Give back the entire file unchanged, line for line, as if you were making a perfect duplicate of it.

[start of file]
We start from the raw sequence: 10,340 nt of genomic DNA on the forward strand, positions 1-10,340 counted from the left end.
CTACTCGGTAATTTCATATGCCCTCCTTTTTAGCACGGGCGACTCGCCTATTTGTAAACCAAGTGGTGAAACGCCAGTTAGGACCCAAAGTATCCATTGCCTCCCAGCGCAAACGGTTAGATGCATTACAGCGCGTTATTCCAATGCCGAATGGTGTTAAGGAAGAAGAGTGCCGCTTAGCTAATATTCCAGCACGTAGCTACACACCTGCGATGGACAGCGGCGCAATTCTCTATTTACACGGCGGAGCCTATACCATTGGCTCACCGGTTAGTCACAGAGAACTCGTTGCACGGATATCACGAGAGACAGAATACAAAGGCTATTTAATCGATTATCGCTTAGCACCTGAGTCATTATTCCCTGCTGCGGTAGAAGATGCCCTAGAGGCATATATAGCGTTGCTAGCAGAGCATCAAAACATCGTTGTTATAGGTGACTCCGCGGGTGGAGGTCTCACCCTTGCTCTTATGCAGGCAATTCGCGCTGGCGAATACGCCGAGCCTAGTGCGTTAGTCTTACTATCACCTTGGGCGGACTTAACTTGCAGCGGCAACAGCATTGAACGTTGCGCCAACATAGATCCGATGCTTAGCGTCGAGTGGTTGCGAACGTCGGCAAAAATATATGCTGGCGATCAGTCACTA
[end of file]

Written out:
We start from the raw sequence: 10,340 nt of genomic DNA on the forward strand, positions 1-10,340 counted from the left end.
CTACTCGGTAATTTCATATGCCCTCCTTTTTAGCACGGGCGACTCGCCTATTTGTAAACCAAGTGGTGAAACGCCAGTTAGGACCCAAAGTATCCATTGCCTCCCAGCGCAAACGGTTAGATGCATTACAGCGCGTTATTCCAATGCCGAATGGTGTTAAGGAAGAAGAGTGCCGCTTAGCTAATATTCCAGCACGTAGCTACACACCTGCGATGGACAGCGGCGCAATTCTCTATTTACACGGCGGAGCCTATACCATTGGCTCACCGGTTAGTCACAGAGAACTCGTTGCACGGATATCACGAGAGACAGAATACAAAGGCTATTTAATCGATTATCGCTTAGCACCTGAGTCATTATTCCCTGCTGCGGTAGAAGATGCCCTAGAGGCATATATAGCGTTGCTAGCAGAGCATCAAAACATCGTTGTTATAGGTGACTCCGCGGGTGGAGGTCTCACCCTTGCTCTTATGCAGGCAATTCGCGCTGGCGAATACGCCGAGCCTAGTGCGTTAGTCTTACTATCACCTTGGGCGGACTTAACTTGCAGCGGCAACAGCATTGAACGTTGCGCCAACATAGATCCGATGCTTAGCGTCGAGTGGTTGCGAACGTCGGCAAAAATATATGCTGGCGATCAGTCACTA